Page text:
What we mean by ‘film’
Our aim is to inspire excellence across the range, depth and diversity of the moving image, in ways that pique and support creativity, can augment experience, enrich cultural context, and create contemporary relevance.
Filmmakers and creatives are leading the development of the art form across high-end television, 3D and virtual reality, while simultaneously, in a digitally dominated world, others are fighting for the artistic freedom to continue working with original analogue materials.
Those working in video games are seeking to evolve the grammar of filmmaking to push the boundaries of the moving image into the interactive world.
For the future, (and throughout this strategy) ‘film’ will mean anything that tells a story, expresses an idea or evokes an emotion through the art of the moving image, whilst honouring the platform for which the work was intended.
We will support the continued experimentation, innovation and development of the art of the moving image, whether for the big or small screen, whether delivered in a linear or interactive form. We will introduce greater flexibility in our funding criteria to encourage innovation in moving image. We will expand further the sphere of our cultural programme and the expertise of those who deliver it.
What we mean by diversity
Diversity is good for creativity, supports economic growth, taps into under-served audiences and makes good business sense.
That’s why our definition of diversity is to recognise and acknowledge the quality and value of difference. We believe that in order to have a healthy, world-class, and resilient film culture and industry we need to showcase, invest in and present the best talent we have in the UK. This means that diversity needs to sit at the heart of our decision-making.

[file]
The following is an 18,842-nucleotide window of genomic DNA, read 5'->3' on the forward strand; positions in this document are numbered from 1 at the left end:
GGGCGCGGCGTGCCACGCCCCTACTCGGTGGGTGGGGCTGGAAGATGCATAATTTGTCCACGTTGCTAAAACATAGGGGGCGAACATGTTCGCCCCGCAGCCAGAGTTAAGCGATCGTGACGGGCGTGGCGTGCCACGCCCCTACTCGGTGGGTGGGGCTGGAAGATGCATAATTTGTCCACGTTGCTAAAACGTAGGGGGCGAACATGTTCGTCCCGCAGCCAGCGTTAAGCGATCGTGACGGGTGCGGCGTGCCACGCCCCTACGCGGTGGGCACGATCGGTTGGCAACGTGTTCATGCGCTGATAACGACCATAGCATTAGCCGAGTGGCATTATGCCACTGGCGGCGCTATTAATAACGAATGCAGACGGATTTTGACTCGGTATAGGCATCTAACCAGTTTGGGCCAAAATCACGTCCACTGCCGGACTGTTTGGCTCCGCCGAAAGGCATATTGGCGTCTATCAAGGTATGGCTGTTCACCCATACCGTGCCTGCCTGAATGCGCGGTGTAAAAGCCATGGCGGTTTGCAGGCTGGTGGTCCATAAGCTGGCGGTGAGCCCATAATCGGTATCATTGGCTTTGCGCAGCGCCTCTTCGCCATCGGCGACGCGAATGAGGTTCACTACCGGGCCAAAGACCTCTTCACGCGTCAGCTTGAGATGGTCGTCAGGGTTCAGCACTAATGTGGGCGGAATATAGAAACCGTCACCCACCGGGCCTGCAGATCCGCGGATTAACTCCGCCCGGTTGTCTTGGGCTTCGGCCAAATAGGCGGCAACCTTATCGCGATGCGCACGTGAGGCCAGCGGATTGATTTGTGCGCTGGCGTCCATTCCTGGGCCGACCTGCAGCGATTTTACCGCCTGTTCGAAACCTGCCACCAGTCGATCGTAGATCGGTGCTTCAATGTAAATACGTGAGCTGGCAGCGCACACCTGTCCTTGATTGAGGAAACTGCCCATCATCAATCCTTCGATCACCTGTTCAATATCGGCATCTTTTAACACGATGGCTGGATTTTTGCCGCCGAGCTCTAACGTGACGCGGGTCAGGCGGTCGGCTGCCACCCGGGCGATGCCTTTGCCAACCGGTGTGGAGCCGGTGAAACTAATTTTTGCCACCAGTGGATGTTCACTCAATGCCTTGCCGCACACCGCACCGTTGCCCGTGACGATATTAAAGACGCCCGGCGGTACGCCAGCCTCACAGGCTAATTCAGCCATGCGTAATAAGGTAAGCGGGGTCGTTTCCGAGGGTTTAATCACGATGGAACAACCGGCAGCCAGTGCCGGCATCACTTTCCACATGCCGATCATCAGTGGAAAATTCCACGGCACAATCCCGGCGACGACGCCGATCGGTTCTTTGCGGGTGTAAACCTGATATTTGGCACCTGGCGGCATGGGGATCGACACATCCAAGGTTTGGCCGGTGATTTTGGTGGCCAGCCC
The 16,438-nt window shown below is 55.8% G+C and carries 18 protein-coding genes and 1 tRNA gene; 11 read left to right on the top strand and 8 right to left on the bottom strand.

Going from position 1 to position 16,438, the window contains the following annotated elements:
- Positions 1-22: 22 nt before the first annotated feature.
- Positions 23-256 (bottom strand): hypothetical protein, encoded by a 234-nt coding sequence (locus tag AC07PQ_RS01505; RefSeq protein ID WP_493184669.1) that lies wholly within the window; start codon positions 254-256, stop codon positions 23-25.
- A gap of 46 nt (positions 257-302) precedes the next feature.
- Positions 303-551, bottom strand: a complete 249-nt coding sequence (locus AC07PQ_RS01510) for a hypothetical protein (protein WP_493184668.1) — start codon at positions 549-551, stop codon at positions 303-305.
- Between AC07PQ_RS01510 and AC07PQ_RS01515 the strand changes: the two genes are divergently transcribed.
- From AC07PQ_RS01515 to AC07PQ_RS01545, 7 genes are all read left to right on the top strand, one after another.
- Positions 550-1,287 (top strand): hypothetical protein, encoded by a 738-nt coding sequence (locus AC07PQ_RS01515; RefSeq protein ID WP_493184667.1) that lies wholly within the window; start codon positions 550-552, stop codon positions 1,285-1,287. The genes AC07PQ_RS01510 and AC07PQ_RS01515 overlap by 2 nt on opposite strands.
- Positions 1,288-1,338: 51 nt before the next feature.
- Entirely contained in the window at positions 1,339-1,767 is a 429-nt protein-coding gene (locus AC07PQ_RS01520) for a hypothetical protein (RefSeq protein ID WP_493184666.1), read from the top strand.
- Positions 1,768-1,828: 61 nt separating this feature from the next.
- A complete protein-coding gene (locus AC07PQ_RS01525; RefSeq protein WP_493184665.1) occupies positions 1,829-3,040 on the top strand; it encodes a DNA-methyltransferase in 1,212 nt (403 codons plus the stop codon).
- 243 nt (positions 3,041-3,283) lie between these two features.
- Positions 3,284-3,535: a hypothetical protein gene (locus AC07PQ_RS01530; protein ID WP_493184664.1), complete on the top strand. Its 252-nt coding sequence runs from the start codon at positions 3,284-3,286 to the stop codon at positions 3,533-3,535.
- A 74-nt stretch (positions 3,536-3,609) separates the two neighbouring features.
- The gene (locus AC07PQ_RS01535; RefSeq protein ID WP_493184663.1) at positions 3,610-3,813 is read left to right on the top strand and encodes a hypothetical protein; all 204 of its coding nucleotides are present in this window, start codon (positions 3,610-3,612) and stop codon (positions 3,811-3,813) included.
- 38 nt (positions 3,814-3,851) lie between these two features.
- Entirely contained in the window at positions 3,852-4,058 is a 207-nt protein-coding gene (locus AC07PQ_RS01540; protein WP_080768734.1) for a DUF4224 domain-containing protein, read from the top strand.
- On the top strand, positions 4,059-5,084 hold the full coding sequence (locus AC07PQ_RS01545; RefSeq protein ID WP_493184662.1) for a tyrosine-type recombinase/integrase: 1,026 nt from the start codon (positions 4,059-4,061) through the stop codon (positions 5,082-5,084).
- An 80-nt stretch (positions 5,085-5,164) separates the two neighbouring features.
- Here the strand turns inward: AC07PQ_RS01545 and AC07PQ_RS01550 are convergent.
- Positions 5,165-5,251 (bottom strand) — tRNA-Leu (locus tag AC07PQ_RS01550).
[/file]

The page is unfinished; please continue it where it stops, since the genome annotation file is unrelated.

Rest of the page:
We want to make it easy for everyone to engage with film and the moving image, no matter what their gender, race, age, disability, sexual orientation, social background or geographic location. The BFI is committed to promoting a wider range of voices in British film, both in front of and behind the camera. We believe this is an industry-wide challenge and an industry-wide responsibility, and the introduction of the BFI Diversity Standards was an important early initiative that signalled our commitment to achieving real change.
True diversity means a film culture that stretches across the UK in a meaningful way – and that’s far from where we are today. We can be proud of the internationally recognised expertise in our capital city. But when voices from all the regions and Nations of the UK are not properly represented, that is detrimental to UK film as a whole.
In this strategy we will do all we can to bring forward the next generation of British talent, to spread opportunity where it might not exist, to make career progression as easy as possible and to make sure doors are opened where they might appear closed. We will be asking all our funded partners to work with us to advocate hard for the BFI Diversity Standards to be adopted and celebrated across the whole industry.